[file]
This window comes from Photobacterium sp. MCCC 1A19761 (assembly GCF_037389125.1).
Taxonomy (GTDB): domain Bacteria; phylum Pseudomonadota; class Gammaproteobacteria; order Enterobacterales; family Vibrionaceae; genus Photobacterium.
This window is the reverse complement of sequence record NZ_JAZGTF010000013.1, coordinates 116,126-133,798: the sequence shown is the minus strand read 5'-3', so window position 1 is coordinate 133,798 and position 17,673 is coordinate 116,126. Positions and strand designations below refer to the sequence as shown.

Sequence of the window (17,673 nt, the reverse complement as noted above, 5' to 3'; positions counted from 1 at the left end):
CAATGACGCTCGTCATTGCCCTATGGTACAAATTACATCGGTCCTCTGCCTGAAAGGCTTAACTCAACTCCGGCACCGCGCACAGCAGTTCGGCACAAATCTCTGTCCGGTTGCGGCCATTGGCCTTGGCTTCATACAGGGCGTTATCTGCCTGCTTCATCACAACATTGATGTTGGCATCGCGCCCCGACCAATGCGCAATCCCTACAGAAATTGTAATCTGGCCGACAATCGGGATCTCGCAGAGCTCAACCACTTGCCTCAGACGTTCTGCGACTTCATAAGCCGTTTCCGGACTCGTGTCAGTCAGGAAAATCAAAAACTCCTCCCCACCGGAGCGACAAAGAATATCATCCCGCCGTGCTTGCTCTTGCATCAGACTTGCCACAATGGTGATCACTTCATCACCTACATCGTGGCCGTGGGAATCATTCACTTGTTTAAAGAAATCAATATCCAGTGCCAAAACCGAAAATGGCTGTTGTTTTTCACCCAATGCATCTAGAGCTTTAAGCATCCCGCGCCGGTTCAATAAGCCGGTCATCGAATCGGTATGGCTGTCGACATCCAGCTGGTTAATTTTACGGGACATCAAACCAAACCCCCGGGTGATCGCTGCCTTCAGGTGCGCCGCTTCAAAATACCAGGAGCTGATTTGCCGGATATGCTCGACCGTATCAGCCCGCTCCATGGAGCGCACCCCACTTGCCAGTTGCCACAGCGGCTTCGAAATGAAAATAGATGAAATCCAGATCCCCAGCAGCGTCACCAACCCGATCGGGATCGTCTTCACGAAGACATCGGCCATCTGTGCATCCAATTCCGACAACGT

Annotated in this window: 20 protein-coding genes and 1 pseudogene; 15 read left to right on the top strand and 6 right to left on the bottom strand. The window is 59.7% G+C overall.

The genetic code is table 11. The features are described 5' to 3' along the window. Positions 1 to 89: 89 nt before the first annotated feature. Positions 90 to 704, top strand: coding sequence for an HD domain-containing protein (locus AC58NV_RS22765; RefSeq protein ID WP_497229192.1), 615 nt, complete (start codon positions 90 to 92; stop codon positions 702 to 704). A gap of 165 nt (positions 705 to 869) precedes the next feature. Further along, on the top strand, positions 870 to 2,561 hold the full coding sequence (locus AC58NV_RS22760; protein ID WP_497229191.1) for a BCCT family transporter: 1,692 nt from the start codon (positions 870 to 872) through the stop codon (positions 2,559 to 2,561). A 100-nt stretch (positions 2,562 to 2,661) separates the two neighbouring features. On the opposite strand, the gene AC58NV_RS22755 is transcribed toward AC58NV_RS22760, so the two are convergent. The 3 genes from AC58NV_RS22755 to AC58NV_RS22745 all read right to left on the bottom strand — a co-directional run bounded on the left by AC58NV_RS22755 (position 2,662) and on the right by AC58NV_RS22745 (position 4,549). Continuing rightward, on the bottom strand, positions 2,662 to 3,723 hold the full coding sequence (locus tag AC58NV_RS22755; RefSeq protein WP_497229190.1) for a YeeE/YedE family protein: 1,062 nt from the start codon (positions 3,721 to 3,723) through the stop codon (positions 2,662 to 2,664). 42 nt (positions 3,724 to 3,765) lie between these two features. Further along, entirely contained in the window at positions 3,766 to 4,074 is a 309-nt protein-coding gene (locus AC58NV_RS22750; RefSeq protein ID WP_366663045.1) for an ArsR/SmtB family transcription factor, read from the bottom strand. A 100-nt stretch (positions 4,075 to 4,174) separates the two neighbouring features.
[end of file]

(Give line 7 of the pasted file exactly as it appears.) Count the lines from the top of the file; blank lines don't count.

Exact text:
The genetic code is table 11. The features are described 5' to 3' along the window. Positions 1 to 89: 89 nt before the first annotated feature. Positions 90 to 704, top strand: coding sequence for an HD domain-containing protein (locus AC58NV_RS22765; RefSeq protein ID WP_497229192.1), 615 nt, complete (start codon positions 90 to 92; stop codon positions 702 to 704). A gap of 165 nt (positions 705 to 869) precedes the next feature. Further along, on the top strand, positions 870 to 2,561 hold the full coding sequence (locus AC58NV_RS22760; protein ID WP_497229191.1) for a BCCT family transporter: 1,692 nt from the start codon (positions 870 to 872) through the stop codon (positions 2,559 to 2,561). A 100-nt stretch (positions 2,562 to 2,661) separates the two neighbouring features. On the opposite strand, the gene AC58NV_RS22755 is transcribed toward AC58NV_RS22760, so the two are convergent. The 3 genes from AC58NV_RS22755 to AC58NV_RS22745 all read right to left on the bottom strand — a co-directional run bounded on the left by AC58NV_RS22755 (position 2,662) and on the right by AC58NV_RS22745 (position 4,549). Continuing rightward, on the bottom strand, positions 2,662 to 3,723 hold the full coding sequence (locus tag AC58NV_RS22755; RefSeq protein WP_497229190.1) for a YeeE/YedE family protein: 1,062 nt from the start codon (positions 3,721 to 3,723) through the stop codon (positions 2,662 to 2,664). 42 nt (positions 3,724 to 3,765) lie between these two features. Further along, entirely contained in the window at positions 3,766 to 4,074 is a 309-nt protein-coding gene (locus AC58NV_RS22750; RefSeq protein ID WP_366663045.1) for an ArsR/SmtB family transcription factor, read from the bottom strand. A 100-nt stretch (positions 4,075 to 4,174) separates the two neighbouring features.